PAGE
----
Cassowaries and Riflebirds

young Southern Cassowary, by Steve Bond

The cassowary mating season is in full swing and we can hear a lot of  booming in the forest. The large female, “Wattle” and her mate, “Goldfinger” have been seen together several times. Another 2 cassowaries have also turned up: “Dad” with one chick is visiting us almost daily, often they are enjoying this sunny spot between cabin and house:

Southern Cassowary male and chick, enjoying the winter sun

Dad is apprehensive in the presence of the female and takes off when she approaches. She doesn’t seem to be really aggressive towards him and is very nonchalant towards the chick. It could well be her own, as Dad and Wattle were together last June, when he came through with 2 chicks (who were about 3 months older than this year’s single survivor).

Yesterday, Dad tried another tactic to evade the female: he crouched down in the densest patch of shrubs, lying as low as possible. Of course, she knew he was there, especially with that chatty chick nearby, and slowly walked towards him. When she got within a few metres of his ‘hiding’place, he lost his nerve and ran.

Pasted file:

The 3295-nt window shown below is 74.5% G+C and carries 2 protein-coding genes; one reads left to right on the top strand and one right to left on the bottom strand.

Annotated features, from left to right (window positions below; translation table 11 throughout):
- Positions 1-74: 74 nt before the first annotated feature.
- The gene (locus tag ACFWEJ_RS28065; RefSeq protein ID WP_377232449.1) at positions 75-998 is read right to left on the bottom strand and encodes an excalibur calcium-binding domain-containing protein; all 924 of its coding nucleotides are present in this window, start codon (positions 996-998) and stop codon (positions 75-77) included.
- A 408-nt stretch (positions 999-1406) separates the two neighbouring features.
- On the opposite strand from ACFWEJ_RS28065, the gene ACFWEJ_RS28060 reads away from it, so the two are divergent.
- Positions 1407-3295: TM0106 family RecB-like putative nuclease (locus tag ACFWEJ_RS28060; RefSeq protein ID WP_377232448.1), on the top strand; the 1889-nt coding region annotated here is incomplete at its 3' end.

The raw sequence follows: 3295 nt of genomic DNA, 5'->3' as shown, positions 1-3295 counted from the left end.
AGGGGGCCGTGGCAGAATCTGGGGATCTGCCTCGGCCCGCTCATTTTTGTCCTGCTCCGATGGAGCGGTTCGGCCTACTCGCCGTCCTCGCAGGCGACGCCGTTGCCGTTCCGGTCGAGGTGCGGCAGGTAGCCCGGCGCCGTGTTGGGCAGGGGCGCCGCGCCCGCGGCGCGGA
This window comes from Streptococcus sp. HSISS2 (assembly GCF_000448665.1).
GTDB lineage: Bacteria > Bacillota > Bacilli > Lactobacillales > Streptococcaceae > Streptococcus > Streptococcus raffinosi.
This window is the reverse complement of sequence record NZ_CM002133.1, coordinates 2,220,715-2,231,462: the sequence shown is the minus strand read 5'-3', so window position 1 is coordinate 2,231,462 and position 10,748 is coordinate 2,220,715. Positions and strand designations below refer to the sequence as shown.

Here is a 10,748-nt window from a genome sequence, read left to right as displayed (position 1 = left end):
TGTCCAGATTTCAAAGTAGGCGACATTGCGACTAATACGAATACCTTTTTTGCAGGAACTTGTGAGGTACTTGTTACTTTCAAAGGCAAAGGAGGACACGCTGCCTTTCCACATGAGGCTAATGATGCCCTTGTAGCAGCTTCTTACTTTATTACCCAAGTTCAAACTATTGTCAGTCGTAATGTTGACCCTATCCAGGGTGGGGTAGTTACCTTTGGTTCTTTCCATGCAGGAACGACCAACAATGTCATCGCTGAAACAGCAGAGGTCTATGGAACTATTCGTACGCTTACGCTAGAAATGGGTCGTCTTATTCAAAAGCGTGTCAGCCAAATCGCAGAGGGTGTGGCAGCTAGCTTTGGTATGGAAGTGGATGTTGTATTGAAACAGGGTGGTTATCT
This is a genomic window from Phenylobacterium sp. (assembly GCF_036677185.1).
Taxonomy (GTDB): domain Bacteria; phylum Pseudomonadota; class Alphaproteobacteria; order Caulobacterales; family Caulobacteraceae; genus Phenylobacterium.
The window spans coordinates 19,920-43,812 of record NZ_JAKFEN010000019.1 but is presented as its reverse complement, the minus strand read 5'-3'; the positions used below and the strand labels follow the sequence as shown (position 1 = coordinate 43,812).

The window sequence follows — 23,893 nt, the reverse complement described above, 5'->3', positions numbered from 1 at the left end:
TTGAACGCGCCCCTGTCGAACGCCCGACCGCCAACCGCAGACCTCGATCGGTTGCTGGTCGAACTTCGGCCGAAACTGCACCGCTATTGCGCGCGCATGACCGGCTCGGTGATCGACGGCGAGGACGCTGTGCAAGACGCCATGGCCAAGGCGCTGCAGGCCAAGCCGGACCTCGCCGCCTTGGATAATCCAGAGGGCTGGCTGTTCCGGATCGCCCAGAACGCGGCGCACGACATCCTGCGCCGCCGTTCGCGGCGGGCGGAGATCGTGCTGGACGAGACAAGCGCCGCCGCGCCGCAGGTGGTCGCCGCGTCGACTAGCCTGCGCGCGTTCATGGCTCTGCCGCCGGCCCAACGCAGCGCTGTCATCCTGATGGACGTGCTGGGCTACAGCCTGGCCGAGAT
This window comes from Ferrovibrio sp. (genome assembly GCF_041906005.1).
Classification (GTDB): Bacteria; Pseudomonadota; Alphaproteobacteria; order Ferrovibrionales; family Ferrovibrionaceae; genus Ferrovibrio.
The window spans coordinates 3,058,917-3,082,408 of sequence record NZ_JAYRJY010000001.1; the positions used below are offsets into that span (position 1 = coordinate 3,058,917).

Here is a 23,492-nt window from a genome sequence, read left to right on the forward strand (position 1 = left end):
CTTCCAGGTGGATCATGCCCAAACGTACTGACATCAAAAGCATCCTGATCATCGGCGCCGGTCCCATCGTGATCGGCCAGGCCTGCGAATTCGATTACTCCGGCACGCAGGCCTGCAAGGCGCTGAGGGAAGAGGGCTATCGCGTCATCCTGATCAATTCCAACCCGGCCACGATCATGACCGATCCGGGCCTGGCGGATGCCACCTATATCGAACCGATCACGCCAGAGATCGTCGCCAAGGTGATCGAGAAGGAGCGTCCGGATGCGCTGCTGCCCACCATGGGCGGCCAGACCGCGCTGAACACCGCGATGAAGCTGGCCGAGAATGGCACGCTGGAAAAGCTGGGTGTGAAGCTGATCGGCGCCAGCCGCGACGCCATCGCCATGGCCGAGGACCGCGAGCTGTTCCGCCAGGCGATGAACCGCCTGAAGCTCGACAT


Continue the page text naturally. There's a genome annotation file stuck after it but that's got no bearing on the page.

“M”, the young male or female bird, has drawn the short straw, being chased vigorously by Wattle and very afraid of Dad. This beautiful image was taken by one of our guests, Steve Bond:

young Southern Cassowary, by Steve Bond
young Southern Cassowary, by Steve Bond

 

Our Victoria’s Riflebirds don’t seem to know that they are supposed to take a break from all that displaying business. The adult male and one immature male, who changed into adult plumage last summer, kept going throughout  the molting season and are displaying daily on the favourite post near the cabin whenever a female comes into view.

Here are a couple of Steve Bond’s images:

mature male Victoria's Riflebird, displaying, by Steve Bond

mature male Victoria's Riflebird, displaying, by Steve Bond

We haven’t noticed any offspring this year, so maybe the adverse conditions (a long, very dry 2018, with very little flowering/fruit-setting taking place) didn’t get the female riflebirds into mating and nesting mood.

 

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